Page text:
• Aches and Pains - Your older Bun may develop arthritis and/or joint issues. There are joint supplements available specifically for rabbits (Sherwood Pet Health makes a tablet specifically for joint health, and another they call "Prevention" which is geared towards senior pets) that your veterinarian may advise you to use. Helping your bunny stay comfortable so she can continue to move about as easily as possibly is a great gift. If your bunny is maintaining a healthy weight, you are already helping her immensely.

  • Increased need for trips to the vet - Your concern for you rabbit will most likely involve more trips to the vet as you notice changes in his behavior and activity levels. Your vet may order special tests and x-rays from time to time, in order to monitor your bunny's overall health and to track any potential health issues. Don't be afraid to discuss your worries and concerns with your bunny vet.

  • More prone to GI Stasis and blockages - Stemming from your rabbit's weight, amount of daily exercise, and if she is feeling aches and pains as she ages, your beloved Bun may become more prone to stasis issues. Bunnies who are largely sedentary are not moving enough to aid their digestion and may have tummy problems.

  • Dental issues - The leading cause of health issues in truly elderly rabbits are dental problems. Because a rabbit's teeth never stop growing throughout its life, special care must be given to aid in the even wearing of the teeth, especially the molars. Trips to the vet should include dental care to help maintain even wearing and avoid later problems. Even with excellent dental care throughout its younger years, there will come a point in time at which a bun will be considered too old to safely endure the anesthesia needed to undergo further dental treatment. At this point it is good to discuss quality and quantity of life with your veterinarian and what the coming months will entail to keep your pet comfortable and well cared for. As the teeth continue to grow, they will cause increased pressure on the rabbit's sinuses. This pressure can lead to discharge from the eyes, causing a crusty buildup to result. Care must begiven to clean the eyes daily. Over time, the rabbit will become more frail as less nutrition is taken in, and it is very wise to consult your veterinarian about euthanasia before she suffers needlessly.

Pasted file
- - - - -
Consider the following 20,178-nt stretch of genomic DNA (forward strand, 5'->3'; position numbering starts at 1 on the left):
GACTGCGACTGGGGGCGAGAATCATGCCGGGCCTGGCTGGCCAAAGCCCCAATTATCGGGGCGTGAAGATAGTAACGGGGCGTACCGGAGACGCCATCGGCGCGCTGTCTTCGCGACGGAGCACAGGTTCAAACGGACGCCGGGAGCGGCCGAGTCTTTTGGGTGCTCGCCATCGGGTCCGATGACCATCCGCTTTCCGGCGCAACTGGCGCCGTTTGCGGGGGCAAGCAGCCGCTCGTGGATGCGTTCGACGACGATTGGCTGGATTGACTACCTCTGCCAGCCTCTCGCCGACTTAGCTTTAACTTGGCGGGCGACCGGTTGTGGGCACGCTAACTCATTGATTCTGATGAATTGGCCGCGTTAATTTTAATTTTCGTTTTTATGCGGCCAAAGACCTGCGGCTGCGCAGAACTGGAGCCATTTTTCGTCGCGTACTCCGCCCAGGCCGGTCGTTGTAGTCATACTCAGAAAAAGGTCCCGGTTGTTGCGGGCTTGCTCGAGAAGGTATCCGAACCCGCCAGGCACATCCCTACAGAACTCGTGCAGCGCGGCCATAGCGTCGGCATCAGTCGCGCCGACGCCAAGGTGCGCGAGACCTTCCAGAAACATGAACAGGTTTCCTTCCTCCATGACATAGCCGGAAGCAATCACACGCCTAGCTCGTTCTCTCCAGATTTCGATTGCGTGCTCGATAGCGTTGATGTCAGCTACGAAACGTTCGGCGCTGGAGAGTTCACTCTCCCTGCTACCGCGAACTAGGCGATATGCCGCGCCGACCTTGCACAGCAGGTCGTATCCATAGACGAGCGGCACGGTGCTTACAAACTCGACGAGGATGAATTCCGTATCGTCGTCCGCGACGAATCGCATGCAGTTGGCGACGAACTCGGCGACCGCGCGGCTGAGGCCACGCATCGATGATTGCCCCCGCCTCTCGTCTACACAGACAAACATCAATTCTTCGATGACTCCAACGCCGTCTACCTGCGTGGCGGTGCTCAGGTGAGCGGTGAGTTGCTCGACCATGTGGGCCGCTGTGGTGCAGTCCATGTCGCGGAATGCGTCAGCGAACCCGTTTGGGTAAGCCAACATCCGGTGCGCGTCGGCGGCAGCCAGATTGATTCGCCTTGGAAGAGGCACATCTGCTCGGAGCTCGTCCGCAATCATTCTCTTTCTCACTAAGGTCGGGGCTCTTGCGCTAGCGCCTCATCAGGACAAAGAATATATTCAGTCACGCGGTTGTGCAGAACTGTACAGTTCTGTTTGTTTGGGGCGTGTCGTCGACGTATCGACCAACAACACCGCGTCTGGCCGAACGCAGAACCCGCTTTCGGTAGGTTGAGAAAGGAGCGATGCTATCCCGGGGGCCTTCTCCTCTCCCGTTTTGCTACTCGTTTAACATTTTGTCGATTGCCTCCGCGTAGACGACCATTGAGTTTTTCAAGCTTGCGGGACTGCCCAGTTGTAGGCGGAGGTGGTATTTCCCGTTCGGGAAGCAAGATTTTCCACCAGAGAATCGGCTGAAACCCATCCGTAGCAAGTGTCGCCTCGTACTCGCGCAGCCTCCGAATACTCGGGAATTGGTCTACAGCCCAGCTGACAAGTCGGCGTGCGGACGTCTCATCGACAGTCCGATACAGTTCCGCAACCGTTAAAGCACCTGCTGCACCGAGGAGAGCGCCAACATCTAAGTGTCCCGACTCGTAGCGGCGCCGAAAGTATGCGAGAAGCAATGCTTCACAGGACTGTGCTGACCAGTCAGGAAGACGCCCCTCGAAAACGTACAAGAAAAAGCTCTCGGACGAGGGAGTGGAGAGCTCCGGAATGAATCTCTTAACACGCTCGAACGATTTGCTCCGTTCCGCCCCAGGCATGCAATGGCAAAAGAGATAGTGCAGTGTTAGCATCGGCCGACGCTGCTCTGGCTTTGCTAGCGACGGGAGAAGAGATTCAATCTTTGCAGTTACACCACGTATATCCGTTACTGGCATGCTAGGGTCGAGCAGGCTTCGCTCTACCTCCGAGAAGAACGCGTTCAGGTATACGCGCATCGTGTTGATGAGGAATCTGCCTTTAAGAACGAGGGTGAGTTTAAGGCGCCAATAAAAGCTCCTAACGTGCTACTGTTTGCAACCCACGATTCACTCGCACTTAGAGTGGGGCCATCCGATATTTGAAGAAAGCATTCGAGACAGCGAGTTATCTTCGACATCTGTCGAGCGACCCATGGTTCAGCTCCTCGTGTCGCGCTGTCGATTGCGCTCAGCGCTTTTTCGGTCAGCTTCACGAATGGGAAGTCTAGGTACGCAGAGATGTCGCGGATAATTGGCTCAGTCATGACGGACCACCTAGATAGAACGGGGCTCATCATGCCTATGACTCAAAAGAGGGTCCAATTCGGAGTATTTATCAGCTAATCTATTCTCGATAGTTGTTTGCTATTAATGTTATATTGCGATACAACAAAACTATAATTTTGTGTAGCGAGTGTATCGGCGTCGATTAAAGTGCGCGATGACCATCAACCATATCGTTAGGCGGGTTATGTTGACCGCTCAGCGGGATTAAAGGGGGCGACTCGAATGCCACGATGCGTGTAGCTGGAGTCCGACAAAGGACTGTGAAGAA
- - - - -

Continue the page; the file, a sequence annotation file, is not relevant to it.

We are at this final point with our beloved black tort doe, Cookie (pictured above at 8 years of age). She had our first litter of babies at Hot Cross Buns (two beautiful bucks) and is now about 10 years old. Her eyes are very weepy and crusty, she is light as a feather, and looks like a good gust of wind could carry her away. Despite all of this, she still uses her litter box faithfully and fills it well every day. She still eats and drinks. She loves getting cuddles and purrs wildly every time we give her head and jaw rubs. I swear I saw her do a binky yesterday (Evelyn doesn't believe me). We are still struggling about when to call the vet. Cookie looks like a hot mess, but she is still finding ways to enjoy life, so we keep putting it off for another day or another week. Writing this article has been on my "To-Do" list for several weeks and I keep putting it off because I know that, once it is written in black and white, I will have to make that decision that we have been dreading. Because we love Cookie it is so, so hard to say goodbye to her, and yet we know the time is very close at hand.